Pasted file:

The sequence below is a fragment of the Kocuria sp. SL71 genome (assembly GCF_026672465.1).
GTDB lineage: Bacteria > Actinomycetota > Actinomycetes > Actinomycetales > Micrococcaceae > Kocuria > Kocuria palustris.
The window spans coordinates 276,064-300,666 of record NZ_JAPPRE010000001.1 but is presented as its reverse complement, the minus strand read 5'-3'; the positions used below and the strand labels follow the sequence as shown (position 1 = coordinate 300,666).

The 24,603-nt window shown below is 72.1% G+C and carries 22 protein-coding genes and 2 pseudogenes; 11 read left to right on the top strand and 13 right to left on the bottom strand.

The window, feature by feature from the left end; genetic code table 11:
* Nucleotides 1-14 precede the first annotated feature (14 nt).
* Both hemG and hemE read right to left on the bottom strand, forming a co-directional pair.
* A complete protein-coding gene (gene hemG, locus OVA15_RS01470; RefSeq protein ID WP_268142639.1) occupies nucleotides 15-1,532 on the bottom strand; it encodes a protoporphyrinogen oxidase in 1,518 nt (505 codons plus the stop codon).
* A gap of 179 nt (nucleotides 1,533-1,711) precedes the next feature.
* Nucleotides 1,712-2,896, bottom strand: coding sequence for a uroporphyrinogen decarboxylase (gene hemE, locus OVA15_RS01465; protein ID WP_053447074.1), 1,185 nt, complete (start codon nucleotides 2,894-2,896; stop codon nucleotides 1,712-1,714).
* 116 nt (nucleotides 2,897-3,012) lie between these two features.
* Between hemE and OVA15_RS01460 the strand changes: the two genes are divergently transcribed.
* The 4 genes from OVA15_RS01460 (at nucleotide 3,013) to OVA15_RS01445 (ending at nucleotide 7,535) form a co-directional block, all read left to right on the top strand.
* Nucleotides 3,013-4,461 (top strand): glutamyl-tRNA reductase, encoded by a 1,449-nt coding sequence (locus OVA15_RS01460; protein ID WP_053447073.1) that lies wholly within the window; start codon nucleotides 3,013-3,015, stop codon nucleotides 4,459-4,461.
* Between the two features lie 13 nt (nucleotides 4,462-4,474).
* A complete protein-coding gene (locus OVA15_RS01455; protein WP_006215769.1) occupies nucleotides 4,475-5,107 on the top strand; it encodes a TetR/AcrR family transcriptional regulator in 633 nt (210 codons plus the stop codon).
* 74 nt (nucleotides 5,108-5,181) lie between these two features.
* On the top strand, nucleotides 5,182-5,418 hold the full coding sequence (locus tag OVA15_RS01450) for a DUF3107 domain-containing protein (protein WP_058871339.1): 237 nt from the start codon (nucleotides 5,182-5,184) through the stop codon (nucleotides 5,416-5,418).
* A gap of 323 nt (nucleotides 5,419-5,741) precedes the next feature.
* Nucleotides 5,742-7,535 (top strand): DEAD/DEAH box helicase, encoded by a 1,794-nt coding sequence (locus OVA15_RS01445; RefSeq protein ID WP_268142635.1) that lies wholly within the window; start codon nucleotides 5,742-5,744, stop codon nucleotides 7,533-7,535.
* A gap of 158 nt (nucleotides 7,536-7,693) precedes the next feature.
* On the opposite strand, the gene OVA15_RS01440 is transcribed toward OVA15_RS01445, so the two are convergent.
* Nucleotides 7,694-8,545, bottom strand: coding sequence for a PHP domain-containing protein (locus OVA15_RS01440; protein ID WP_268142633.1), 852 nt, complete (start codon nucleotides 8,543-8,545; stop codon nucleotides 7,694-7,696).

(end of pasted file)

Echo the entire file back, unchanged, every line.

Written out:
The sequence below is a fragment of the Kocuria sp. SL71 genome (assembly GCF_026672465.1).
GTDB lineage: Bacteria > Actinomycetota > Actinomycetes > Actinomycetales > Micrococcaceae > Kocuria > Kocuria palustris.
The window spans coordinates 276,064-300,666 of record NZ_JAPPRE010000001.1 but is presented as its reverse complement, the minus strand read 5'-3'; the positions used below and the strand labels follow the sequence as shown (position 1 = coordinate 300,666).

The 24,603-nt window shown below is 72.1% G+C and carries 22 protein-coding genes and 2 pseudogenes; 11 read left to right on the top strand and 13 right to left on the bottom strand.

The window, feature by feature from the left end; genetic code table 11:
* Nucleotides 1-14 precede the first annotated feature (14 nt).
* Both hemG and hemE read right to left on the bottom strand, forming a co-directional pair.
* A complete protein-coding gene (gene hemG, locus OVA15_RS01470; RefSeq protein ID WP_268142639.1) occupies nucleotides 15-1,532 on the bottom strand; it encodes a protoporphyrinogen oxidase in 1,518 nt (505 codons plus the stop codon).
* A gap of 179 nt (nucleotides 1,533-1,711) precedes the next feature.
* Nucleotides 1,712-2,896, bottom strand: coding sequence for a uroporphyrinogen decarboxylase (gene hemE, locus OVA15_RS01465; protein ID WP_053447074.1), 1,185 nt, complete (start codon nucleotides 2,894-2,896; stop codon nucleotides 1,712-1,714).
* 116 nt (nucleotides 2,897-3,012) lie between these two features.
* Between hemE and OVA15_RS01460 the strand changes: the two genes are divergently transcribed.
* The 4 genes from OVA15_RS01460 (at nucleotide 3,013) to OVA15_RS01445 (ending at nucleotide 7,535) form a co-directional block, all read left to right on the top strand.
* Nucleotides 3,013-4,461 (top strand): glutamyl-tRNA reductase, encoded by a 1,449-nt coding sequence (locus OVA15_RS01460; protein ID WP_053447073.1) that lies wholly within the window; start codon nucleotides 3,013-3,015, stop codon nucleotides 4,459-4,461.
* Between the two features lie 13 nt (nucleotides 4,462-4,474).
* A complete protein-coding gene (locus OVA15_RS01455; protein WP_006215769.1) occupies nucleotides 4,475-5,107 on the top strand; it encodes a TetR/AcrR family transcriptional regulator in 633 nt (210 codons plus the stop codon).
* 74 nt (nucleotides 5,108-5,181) lie between these two features.
* On the top strand, nucleotides 5,182-5,418 hold the full coding sequence (locus tag OVA15_RS01450) for a DUF3107 domain-containing protein (protein WP_058871339.1): 237 nt from the start codon (nucleotides 5,182-5,184) through the stop codon (nucleotides 5,416-5,418).
* A gap of 323 nt (nucleotides 5,419-5,741) precedes the next feature.
* Nucleotides 5,742-7,535 (top strand): DEAD/DEAH box helicase, encoded by a 1,794-nt coding sequence (locus OVA15_RS01445; RefSeq protein ID WP_268142635.1) that lies wholly within the window; start codon nucleotides 5,742-5,744, stop codon nucleotides 7,533-7,535.
* A gap of 158 nt (nucleotides 7,536-7,693) precedes the next feature.
* On the opposite strand, the gene OVA15_RS01440 is transcribed toward OVA15_RS01445, so the two are convergent.
* Nucleotides 7,694-8,545, bottom strand: coding sequence for a PHP domain-containing protein (locus OVA15_RS01440; protein ID WP_268142633.1), 852 nt, complete (start codon nucleotides 8,543-8,545; stop codon nucleotides 7,694-7,696).